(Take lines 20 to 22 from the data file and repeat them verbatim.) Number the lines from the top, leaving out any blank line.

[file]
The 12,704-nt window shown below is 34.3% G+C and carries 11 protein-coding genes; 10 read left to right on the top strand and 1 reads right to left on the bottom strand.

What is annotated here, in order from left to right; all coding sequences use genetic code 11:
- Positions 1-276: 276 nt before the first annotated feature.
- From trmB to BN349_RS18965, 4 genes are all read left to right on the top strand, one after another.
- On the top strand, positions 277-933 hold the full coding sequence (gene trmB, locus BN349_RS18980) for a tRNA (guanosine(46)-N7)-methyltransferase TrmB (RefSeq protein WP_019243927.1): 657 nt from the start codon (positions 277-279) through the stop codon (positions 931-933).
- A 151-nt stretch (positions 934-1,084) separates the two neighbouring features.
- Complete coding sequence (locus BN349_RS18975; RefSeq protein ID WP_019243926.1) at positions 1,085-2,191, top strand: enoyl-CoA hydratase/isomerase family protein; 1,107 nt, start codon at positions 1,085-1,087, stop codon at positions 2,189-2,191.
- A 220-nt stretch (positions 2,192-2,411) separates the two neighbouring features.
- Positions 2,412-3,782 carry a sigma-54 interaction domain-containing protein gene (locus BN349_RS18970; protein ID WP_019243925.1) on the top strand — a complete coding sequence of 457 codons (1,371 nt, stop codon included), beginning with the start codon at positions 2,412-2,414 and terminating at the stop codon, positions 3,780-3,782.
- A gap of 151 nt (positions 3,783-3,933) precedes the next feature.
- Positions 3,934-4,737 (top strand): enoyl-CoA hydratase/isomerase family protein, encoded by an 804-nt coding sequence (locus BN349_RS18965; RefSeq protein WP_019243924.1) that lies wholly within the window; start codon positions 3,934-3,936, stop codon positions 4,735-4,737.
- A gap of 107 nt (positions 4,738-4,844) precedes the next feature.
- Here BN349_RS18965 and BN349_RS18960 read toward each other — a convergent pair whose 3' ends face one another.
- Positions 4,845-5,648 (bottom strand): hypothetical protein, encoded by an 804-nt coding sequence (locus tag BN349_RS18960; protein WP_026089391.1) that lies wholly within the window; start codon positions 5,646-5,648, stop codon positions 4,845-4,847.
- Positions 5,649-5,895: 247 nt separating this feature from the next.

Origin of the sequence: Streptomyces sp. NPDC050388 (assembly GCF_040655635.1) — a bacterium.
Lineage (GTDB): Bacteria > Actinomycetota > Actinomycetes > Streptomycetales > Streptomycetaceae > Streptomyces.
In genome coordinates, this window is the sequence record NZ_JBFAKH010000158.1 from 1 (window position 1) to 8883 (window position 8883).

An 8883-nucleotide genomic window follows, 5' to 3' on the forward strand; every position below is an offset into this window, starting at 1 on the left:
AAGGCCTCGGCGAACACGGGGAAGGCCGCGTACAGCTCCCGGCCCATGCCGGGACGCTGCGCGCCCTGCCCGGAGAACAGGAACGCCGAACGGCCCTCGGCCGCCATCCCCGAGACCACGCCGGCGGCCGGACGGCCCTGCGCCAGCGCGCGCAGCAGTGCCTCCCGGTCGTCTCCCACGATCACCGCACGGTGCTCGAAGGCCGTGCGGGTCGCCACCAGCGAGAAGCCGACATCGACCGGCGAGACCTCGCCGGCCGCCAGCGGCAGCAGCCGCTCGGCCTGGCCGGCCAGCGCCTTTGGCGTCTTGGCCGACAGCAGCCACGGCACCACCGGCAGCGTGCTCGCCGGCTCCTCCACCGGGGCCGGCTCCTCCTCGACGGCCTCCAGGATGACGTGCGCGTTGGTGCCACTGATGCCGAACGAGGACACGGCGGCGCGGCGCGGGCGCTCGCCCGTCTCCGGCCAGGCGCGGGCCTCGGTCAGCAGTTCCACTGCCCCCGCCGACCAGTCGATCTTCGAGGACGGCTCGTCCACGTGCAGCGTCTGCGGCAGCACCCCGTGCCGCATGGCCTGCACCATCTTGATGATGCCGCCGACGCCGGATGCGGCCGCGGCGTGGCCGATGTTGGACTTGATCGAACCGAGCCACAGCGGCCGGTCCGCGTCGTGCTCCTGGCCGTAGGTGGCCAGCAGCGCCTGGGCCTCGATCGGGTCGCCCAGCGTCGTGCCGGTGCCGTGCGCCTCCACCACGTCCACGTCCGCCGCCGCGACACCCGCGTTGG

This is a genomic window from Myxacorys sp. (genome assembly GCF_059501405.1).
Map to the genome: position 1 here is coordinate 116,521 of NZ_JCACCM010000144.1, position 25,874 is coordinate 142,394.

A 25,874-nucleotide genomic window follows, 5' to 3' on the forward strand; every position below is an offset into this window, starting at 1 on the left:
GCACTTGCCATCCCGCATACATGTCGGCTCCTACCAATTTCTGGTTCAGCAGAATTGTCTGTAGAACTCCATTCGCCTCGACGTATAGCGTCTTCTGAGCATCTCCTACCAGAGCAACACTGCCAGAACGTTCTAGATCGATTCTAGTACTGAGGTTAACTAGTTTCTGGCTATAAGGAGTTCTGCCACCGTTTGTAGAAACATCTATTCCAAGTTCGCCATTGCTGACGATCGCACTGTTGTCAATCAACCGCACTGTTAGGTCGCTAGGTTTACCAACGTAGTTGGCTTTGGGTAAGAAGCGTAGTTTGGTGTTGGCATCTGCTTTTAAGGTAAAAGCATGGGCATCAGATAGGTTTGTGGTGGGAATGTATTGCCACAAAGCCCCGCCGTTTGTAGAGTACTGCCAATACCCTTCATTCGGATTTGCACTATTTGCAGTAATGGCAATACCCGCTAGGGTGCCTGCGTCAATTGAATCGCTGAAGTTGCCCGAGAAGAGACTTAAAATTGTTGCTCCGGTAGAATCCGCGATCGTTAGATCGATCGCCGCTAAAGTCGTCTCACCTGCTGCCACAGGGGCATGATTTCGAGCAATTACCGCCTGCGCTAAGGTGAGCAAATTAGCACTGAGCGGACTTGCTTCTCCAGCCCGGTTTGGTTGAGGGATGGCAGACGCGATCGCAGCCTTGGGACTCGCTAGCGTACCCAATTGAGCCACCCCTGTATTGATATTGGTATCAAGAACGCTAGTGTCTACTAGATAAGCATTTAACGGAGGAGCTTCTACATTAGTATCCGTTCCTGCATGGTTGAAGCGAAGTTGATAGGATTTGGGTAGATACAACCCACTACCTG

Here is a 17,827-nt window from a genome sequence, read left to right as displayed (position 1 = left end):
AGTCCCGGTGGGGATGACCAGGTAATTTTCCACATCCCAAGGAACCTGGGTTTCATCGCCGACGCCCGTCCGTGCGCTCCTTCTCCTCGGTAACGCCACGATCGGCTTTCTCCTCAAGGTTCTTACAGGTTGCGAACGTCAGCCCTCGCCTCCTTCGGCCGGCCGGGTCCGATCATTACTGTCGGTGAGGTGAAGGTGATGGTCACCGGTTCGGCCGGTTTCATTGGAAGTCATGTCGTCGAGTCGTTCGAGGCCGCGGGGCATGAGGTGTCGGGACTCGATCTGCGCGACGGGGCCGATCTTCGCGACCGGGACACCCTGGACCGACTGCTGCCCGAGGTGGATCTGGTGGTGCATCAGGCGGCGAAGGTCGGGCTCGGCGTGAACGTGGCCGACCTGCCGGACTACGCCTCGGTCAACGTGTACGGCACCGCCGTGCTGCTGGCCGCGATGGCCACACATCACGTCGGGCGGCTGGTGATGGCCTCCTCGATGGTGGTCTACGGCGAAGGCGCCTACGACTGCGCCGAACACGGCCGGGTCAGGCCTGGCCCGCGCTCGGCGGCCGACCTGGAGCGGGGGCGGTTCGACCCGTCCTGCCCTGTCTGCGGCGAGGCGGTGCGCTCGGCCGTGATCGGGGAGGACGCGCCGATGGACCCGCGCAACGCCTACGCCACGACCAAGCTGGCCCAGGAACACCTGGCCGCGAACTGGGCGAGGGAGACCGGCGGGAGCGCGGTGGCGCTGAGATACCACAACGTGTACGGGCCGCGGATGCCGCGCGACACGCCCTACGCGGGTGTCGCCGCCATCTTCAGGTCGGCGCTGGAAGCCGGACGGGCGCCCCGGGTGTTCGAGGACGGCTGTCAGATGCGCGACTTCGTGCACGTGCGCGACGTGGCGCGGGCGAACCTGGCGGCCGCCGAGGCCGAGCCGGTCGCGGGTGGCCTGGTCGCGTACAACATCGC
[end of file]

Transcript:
AAGGCCTCGGCGAACACGGGGAAGGCCGCGTACAGCTCCCGGCCCATGCCGGGACGCTGCGCGCCCTGCCCGGAGAACAGGAACGCCGAACGGCCCTCGGCCGCCATCCCCGAGACCACGCCGGCGGCCGGACGGCCCTGCGCCAGCGCGCGCAGCAGTGCCTCCCGGTCGTCTCCCACGATCACCGCACGGTGCTCGAAGGCCGTGCGGGTCGCCACCAGCGAGAAGCCGACATCGACCGGCGAGACCTCGCCGGCCGCCAGCGGCAGCAGCCGCTCGGCCTGGCCGGCCAGCGCCTTTGGCGTCTTGGCCGACAGCAGCCACGGCACCACCGGCAGCGTGCTCGCCGGCTCCTCCACCGGGGCCGGCTCCTCCTCGACGGCCTCCAGGATGACGTGCGCGTTGGTGCCACTGATGCCGAACGAGGACACGGCGGCGCGGCGCGGGCGCTCGCCCGTCTCCGGCCAGGCGCGGGCCTCGGTCAGCAGTTCCACTGCCCCCGCCGACCAGTCGATCTTCGAGGACGGCTCGTCCACGTGCAGCGTCTGCGGCAGCACCCCGTGCCGCATGGCCTGCACCATCTTGATGATGCCGCCGACGCCGGATGCGGCCGCGGCGTGGCCGATGTTGGACTTGATCGAACCGAGCCACAGCGGCCGGTCCGCGTCGTGCTCCTGGCCGTAGGTGGCCAGCAGCGCCTGGGCCTCGATCGGGTCGCCCAGCGTCGTGCCGGTGCCGTGCGCCTCCACCACGTCCACGTCCGCCGCCGCGACACCCGCGTTGG

This is a genomic window from Myxacorys sp. (genome assembly GCF_059501405.1).
Map to the genome: position 1 here is coordinate 116,521 of NZ_JCACCM010000144.1, position 25,874 is coordinate 142,394.